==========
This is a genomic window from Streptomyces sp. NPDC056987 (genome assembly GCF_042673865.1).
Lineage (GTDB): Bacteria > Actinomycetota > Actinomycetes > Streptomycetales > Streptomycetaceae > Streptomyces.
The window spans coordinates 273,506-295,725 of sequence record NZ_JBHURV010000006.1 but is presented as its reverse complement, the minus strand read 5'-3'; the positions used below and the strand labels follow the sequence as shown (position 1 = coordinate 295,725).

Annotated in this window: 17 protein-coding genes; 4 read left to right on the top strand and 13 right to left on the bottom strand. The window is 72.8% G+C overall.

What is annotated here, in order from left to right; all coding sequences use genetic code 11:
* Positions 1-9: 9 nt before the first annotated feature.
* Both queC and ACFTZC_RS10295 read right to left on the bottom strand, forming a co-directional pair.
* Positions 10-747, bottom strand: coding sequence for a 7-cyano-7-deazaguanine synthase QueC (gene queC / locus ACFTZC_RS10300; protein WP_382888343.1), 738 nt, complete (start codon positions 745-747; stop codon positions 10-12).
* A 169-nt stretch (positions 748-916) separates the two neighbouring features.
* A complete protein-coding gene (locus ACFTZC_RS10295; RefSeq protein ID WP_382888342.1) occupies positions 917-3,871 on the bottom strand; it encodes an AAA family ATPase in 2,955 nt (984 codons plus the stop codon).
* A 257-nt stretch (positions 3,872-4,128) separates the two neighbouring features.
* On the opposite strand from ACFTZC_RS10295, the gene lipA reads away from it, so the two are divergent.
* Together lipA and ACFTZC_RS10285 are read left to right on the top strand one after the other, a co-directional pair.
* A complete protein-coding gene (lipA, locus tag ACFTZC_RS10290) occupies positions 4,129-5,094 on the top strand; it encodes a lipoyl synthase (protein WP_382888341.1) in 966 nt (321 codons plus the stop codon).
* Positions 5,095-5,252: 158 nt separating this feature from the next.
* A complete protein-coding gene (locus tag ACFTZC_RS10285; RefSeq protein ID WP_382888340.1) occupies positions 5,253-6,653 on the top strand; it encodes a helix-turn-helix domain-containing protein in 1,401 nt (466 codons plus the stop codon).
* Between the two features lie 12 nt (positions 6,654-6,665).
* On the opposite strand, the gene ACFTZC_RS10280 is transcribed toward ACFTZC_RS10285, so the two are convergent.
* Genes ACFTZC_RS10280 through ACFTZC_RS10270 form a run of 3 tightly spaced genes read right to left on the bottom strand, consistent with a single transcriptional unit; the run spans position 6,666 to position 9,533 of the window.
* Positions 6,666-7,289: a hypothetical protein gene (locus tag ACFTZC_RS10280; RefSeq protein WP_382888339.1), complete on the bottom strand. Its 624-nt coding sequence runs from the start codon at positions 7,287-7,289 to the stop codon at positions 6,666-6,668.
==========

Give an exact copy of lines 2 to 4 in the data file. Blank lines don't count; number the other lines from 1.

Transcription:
Lineage (GTDB): Bacteria > Actinomycetota > Actinomycetes > Streptomycetales > Streptomycetaceae > Streptomyces.
The window spans coordinates 273,506-295,725 of sequence record NZ_JBHURV010000006.1 but is presented as its reverse complement, the minus strand read 5'-3'; the positions used below and the strand labels follow the sequence as shown (position 1 = coordinate 295,725).

Annotated in this window: 17 protein-coding genes; 4 read left to right on the top strand and 13 right to left on the bottom strand. The window is 72.8% G+C overall.